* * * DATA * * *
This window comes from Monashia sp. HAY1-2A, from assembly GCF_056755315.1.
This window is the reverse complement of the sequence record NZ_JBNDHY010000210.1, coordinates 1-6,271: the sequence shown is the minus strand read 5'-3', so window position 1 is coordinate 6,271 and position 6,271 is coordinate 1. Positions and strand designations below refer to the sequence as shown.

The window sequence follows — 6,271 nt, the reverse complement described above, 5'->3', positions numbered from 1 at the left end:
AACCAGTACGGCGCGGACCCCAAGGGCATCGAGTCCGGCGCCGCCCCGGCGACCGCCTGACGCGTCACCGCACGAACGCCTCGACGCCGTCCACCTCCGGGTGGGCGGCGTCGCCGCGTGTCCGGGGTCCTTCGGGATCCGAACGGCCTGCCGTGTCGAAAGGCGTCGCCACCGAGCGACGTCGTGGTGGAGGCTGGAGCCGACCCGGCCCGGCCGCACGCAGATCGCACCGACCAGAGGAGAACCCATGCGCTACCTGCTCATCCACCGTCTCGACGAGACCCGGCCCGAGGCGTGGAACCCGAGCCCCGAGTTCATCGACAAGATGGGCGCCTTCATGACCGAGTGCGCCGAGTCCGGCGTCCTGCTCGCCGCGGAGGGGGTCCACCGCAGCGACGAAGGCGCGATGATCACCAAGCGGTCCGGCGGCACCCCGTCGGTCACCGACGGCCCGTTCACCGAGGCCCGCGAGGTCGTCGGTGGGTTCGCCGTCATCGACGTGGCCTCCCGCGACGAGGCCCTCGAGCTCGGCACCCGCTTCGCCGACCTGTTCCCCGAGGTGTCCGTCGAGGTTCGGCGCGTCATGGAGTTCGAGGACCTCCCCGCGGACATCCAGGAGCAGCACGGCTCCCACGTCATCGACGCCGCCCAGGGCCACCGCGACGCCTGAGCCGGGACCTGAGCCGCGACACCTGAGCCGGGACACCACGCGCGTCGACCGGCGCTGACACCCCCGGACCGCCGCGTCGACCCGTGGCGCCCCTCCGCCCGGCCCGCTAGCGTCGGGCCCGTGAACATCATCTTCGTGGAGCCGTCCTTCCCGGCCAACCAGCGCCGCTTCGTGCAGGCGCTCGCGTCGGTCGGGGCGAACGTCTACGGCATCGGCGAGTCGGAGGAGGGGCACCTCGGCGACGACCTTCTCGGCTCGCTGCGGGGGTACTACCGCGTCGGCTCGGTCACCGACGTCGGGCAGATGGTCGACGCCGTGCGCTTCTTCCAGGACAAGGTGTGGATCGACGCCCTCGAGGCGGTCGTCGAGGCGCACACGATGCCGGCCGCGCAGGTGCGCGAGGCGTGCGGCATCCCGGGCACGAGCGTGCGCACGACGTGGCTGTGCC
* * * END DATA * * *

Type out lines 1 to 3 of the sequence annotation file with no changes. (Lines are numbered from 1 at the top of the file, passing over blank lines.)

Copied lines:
This window comes from Monashia sp. HAY1-2A, from assembly GCF_056755315.1.
This window is the reverse complement of the sequence record NZ_JBNDHY010000210.1, coordinates 1-6,271: the sequence shown is the minus strand read 5'-3', so window position 1 is coordinate 6,271 and position 6,271 is coordinate 1. Positions and strand designations below refer to the sequence as shown.

The window sequence follows — 6,271 nt, the reverse complement described above, 5'->3', positions numbered from 1 at the left end: